Purchase this article with an account.
H. Yi, O. Mohamed, D. Dufort, A. Hackam; Activation Of The Wnt Signaling Pathway Protects Retinal Cultures From Oxidative Stress . Invest. Ophthalmol. Vis. Sci. 2006;47(13):2048.
Download citation file:
© ARVO (1962-2015); The Authors (2016-present)
Understanding basic signaling mechanisms that contribute to photoreceptor survival will result in important insights into retina function and disease, and could lead to the development of novel neuroprotective therapies. The Wnt signaling pathway controls many critical cellular processes. Our research and others’ have suggested that Wnt signaling may be involved in photoreceptor degeneration, although its precise role in the disease process is unknown. To determine potential activities of the Wnt pathway in diseased retina we tested the effect of Wnt signaling on cultured retinas.
Retinas from post–natal (day 5 and 8) mice, transgenic for the LacZ gene controlled by a Wnt responsive promoter, were dissociated by gentle papain treatment and plated onto poly–D–lysine/laminin coated dishes in neurobasal growth media. After 6 days, the cultures were fixed in 4% paraformaldehyde for immunohistochemistry. Cell viability was measured by Wst–1 assay in the presence or absence of 1 mM hydrogen peroxide.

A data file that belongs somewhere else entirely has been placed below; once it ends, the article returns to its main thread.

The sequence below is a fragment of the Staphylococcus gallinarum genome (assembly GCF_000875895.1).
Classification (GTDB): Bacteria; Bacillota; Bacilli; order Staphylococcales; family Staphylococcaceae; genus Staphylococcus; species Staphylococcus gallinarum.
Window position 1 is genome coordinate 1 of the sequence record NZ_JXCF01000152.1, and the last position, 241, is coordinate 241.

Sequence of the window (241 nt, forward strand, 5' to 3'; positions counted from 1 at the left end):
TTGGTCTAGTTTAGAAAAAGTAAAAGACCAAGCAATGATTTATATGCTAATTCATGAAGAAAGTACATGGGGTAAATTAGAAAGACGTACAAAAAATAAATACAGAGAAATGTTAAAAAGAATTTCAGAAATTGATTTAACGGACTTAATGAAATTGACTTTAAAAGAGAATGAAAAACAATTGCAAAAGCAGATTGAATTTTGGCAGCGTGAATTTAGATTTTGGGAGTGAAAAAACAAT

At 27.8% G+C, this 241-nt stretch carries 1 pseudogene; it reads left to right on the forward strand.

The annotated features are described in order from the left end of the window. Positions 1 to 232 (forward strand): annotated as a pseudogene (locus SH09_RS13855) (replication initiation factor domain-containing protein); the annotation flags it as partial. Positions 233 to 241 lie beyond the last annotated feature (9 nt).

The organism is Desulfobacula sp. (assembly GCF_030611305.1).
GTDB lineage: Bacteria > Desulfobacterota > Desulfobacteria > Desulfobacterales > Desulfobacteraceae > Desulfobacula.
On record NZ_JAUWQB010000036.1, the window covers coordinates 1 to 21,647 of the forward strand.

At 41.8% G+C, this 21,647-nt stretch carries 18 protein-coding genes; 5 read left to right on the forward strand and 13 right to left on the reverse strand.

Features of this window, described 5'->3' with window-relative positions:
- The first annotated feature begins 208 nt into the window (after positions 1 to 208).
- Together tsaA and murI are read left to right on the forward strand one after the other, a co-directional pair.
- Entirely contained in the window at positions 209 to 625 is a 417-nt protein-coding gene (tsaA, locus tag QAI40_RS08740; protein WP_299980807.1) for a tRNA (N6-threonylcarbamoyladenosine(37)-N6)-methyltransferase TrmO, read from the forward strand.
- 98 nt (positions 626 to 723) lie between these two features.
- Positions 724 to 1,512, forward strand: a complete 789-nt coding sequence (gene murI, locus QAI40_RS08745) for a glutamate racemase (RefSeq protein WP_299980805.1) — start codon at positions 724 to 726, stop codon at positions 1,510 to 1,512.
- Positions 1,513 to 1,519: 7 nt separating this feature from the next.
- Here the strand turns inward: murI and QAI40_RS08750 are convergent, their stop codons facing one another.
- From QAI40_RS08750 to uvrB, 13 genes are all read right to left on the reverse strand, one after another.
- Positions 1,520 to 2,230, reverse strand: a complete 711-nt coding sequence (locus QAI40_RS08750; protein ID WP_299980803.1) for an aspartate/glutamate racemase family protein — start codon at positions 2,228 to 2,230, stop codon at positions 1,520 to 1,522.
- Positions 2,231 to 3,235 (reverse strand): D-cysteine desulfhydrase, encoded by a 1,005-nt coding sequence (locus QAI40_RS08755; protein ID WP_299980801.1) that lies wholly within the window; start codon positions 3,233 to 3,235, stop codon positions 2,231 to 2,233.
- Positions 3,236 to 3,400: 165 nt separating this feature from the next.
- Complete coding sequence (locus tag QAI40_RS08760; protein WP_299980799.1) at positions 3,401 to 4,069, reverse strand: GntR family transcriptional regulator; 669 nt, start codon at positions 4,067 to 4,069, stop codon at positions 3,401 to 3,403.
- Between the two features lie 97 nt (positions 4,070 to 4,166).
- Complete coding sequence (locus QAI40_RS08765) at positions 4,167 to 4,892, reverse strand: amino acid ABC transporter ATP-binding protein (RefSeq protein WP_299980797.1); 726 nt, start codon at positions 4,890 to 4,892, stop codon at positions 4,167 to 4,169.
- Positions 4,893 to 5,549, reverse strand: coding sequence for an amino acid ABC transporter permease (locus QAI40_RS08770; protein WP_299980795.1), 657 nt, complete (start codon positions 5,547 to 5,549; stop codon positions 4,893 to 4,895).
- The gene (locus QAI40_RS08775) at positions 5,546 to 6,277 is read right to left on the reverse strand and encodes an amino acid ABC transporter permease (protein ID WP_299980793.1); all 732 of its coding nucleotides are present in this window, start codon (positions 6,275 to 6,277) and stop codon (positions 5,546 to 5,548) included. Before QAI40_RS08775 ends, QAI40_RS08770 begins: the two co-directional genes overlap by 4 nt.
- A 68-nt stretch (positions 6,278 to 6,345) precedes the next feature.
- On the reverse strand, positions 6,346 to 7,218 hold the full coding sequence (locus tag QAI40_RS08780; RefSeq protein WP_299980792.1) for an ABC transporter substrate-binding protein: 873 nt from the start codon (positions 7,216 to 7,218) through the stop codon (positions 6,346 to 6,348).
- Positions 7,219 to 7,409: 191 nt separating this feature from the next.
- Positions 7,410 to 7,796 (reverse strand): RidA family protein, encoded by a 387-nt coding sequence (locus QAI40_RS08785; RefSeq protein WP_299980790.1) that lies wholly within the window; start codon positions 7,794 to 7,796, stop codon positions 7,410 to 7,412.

Immunodetection of rhodopsin and glutamine synthetase demonstrated that the cultures were enriched for rod photoreceptors and Muller glia, respectively. To induce oxidative stress the cultures were incubated with 1 mM hydrogen peroxide for 16 hr, which lead to a 45% reduction in viability (p<0.001). The cultures were then treated with the canonical Wnt signaling activator SB216763 prior to hydrogen peroxide incubation. SB216763 rescued the P5 and P8 cultures from oxidative stress, increasing the viability to 50% higher than DMSO controls (p<0.001) and up to the viability level of non–peroxide treated cultures.
The dissociated retina culture system allows us to rapidly assess neuroprotection activity of candidate cellular signaling pathways. Our study indicates that a Wnt signaling activator protects cultures from oxidative stress. Studies are ongoing to identify which cell types respond to Wnt activation and to determine whether Wnt signaling is protective in vivo.
This PDF is available to Subscribers Only